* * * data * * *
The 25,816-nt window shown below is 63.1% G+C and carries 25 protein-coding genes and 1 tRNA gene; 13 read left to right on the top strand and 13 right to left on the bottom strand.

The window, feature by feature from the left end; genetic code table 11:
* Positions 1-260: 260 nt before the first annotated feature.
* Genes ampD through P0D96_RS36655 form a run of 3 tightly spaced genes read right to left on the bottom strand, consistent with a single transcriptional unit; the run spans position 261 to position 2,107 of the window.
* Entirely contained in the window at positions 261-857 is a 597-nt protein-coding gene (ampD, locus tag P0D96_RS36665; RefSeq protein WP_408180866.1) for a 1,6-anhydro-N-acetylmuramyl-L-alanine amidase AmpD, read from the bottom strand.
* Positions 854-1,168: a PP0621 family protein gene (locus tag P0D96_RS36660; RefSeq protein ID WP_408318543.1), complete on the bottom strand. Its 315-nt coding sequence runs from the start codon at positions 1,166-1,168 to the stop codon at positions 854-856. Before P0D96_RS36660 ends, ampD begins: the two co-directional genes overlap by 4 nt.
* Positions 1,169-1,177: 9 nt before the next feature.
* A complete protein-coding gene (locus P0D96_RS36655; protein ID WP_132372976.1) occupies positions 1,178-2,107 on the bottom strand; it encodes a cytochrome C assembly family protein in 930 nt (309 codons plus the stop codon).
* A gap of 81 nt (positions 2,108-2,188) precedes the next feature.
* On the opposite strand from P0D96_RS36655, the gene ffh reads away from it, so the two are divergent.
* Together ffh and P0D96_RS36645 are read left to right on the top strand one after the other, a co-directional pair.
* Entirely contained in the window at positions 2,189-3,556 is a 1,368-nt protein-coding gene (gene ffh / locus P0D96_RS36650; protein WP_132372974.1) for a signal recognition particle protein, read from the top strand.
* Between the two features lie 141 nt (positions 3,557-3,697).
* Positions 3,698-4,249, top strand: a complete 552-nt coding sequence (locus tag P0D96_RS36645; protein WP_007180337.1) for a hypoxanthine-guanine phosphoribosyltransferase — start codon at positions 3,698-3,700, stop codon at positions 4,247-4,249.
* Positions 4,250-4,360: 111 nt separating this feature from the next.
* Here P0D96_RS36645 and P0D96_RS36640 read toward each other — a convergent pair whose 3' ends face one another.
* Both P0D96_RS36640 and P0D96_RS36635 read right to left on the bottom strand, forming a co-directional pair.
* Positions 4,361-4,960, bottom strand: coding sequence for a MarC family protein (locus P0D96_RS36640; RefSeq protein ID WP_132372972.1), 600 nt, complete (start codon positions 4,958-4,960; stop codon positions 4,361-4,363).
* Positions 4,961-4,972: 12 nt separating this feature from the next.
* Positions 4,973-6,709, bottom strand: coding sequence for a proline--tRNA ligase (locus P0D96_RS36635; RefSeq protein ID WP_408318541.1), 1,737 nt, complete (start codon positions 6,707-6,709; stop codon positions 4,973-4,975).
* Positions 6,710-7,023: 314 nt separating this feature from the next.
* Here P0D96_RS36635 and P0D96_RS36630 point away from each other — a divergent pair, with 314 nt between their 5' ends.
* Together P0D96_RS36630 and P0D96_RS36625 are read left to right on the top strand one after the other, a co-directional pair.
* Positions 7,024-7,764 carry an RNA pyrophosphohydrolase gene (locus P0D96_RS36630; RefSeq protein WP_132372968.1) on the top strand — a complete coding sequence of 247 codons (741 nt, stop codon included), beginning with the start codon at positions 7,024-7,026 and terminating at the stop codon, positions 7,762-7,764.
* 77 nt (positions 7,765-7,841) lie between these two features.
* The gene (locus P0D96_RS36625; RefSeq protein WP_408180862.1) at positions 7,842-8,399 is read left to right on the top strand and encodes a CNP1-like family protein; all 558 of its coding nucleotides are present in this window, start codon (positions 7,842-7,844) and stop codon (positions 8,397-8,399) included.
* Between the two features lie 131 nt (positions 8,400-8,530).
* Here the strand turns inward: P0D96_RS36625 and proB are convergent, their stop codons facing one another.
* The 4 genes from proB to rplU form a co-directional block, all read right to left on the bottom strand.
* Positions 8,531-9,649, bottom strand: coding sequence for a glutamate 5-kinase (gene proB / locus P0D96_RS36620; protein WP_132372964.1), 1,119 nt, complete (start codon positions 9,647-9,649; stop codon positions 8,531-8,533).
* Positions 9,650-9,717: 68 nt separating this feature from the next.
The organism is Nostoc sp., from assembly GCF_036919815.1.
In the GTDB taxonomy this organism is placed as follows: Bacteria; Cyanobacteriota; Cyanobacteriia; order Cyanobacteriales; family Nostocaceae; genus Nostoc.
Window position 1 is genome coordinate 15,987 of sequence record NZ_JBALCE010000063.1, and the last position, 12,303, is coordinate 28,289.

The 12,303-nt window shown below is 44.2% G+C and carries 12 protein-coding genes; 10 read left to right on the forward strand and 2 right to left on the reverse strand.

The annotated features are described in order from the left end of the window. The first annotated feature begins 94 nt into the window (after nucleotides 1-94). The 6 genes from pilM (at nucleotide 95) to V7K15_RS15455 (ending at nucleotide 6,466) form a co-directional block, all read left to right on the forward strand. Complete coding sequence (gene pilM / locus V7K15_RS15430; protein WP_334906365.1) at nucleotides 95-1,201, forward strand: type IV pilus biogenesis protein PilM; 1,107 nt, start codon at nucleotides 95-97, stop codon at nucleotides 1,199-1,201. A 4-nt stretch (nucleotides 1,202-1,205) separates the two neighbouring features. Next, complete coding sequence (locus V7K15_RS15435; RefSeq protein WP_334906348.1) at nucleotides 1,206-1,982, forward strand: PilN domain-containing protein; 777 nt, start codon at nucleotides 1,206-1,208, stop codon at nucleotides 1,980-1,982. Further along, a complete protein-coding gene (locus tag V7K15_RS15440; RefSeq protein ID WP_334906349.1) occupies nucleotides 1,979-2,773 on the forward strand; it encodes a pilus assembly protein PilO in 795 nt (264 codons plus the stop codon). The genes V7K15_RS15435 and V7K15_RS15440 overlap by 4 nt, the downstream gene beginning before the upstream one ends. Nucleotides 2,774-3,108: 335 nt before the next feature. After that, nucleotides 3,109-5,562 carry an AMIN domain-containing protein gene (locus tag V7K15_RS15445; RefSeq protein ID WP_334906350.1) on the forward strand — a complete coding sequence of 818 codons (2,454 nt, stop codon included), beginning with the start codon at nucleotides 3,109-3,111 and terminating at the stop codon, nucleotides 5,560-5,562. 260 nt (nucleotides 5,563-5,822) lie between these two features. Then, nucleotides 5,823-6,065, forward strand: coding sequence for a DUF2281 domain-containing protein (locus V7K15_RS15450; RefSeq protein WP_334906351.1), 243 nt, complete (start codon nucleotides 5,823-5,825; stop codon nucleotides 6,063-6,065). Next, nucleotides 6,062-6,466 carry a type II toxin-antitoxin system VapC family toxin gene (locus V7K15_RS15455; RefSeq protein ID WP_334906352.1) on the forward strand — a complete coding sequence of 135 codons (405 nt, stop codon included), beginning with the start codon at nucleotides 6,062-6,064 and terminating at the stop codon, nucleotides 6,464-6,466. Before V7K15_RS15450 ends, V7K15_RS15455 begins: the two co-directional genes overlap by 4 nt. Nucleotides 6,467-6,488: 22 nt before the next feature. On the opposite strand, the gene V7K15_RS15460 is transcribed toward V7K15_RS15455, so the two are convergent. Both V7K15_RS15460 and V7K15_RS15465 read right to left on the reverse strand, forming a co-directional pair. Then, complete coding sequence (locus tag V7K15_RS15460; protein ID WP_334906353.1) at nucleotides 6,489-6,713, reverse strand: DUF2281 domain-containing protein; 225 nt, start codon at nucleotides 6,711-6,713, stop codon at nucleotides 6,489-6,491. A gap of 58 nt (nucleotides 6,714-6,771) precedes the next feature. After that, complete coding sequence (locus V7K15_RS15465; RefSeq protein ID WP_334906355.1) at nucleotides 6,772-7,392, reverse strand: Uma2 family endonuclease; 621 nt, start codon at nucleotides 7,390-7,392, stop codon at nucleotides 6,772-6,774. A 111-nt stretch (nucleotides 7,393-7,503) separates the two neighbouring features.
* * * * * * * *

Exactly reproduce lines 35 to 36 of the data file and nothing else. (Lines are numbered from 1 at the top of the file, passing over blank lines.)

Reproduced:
The 12,303-nt window shown below is 44.2% G+C and carries 12 protein-coding genes; 10 read left to right on the forward strand and 2 right to left on the reverse strand.

The annotated features are described in order from the left end of the window. The first annotated feature begins 94 nt into the window (after nucleotides 1-94). The 6 genes from pilM (at nucleotide 95) to V7K15_RS15455 (ending at nucleotide 6,466) form a co-directional block, all read left to right on the forward strand. Complete coding sequence (gene pilM / locus V7K15_RS15430; protein WP_334906365.1) at nucleotides 95-1,201, forward strand: type IV pilus biogenesis protein PilM; 1,107 nt, start codon at nucleotides 95-97, stop codon at nucleotides 1,199-1,201. A 4-nt stretch (nucleotides 1,202-1,205) separates the two neighbouring features. Next, complete coding sequence (locus V7K15_RS15435; RefSeq protein WP_334906348.1) at nucleotides 1,206-1,982, forward strand: PilN domain-containing protein; 777 nt, start codon at nucleotides 1,206-1,208, stop codon at nucleotides 1,980-1,982. Further along, a complete protein-coding gene (locus tag V7K15_RS15440; RefSeq protein ID WP_334906349.1) occupies nucleotides 1,979-2,773 on the forward strand; it encodes a pilus assembly protein PilO in 795 nt (264 codons plus the stop codon). The genes V7K15_RS15435 and V7K15_RS15440 overlap by 4 nt, the downstream gene beginning before the upstream one ends. Nucleotides 2,774-3,108: 335 nt before the next feature. After that, nucleotides 3,109-5,562 carry an AMIN domain-containing protein gene (locus tag V7K15_RS15445; RefSeq protein ID WP_334906350.1) on the forward strand — a complete coding sequence of 818 codons (2,454 nt, stop codon included), beginning with the start codon at nucleotides 3,109-3,111 and terminating at the stop codon, nucleotides 5,560-5,562. 260 nt (nucleotides 5,563-5,822) lie between these two features. Then, nucleotides 5,823-6,065, forward strand: coding sequence for a DUF2281 domain-containing protein (locus V7K15_RS15450; RefSeq protein WP_334906351.1), 243 nt, complete (start codon nucleotides 5,823-5,825; stop codon nucleotides 6,063-6,065). Next, nucleotides 6,062-6,466 carry a type II toxin-antitoxin system VapC family toxin gene (locus V7K15_RS15455; RefSeq protein ID WP_334906352.1) on the forward strand — a complete coding sequence of 135 codons (405 nt, stop codon included), beginning with the start codon at nucleotides 6,062-6,064 and terminating at the stop codon, nucleotides 6,464-6,466. Before V7K15_RS15450 ends, V7K15_RS15455 begins: the two co-directional genes overlap by 4 nt. Nucleotides 6,467-6,488: 22 nt before the next feature. On the opposite strand, the gene V7K15_RS15460 is transcribed toward V7K15_RS15455, so the two are convergent. Both V7K15_RS15460 and V7K15_RS15465 read right to left on the reverse strand, forming a co-directional pair. Then, complete coding sequence (locus tag V7K15_RS15460; protein ID WP_334906353.1) at nucleotides 6,489-6,713, reverse strand: DUF2281 domain-containing protein; 225 nt, start codon at nucleotides 6,711-6,713, stop codon at nucleotides 6,489-6,491. A gap of 58 nt (nucleotides 6,714-6,771) precedes the next feature. After that, complete coding sequence (locus V7K15_RS15465; RefSeq protein ID WP_334906355.1) at nucleotides 6,772-7,392, reverse strand: Uma2 family endonuclease; 621 nt, start codon at nucleotides 7,390-7,392, stop codon at nucleotides 6,772-6,774. A 111-nt stretch (nucleotides 7,393-7,503) separates the two neighbouring features.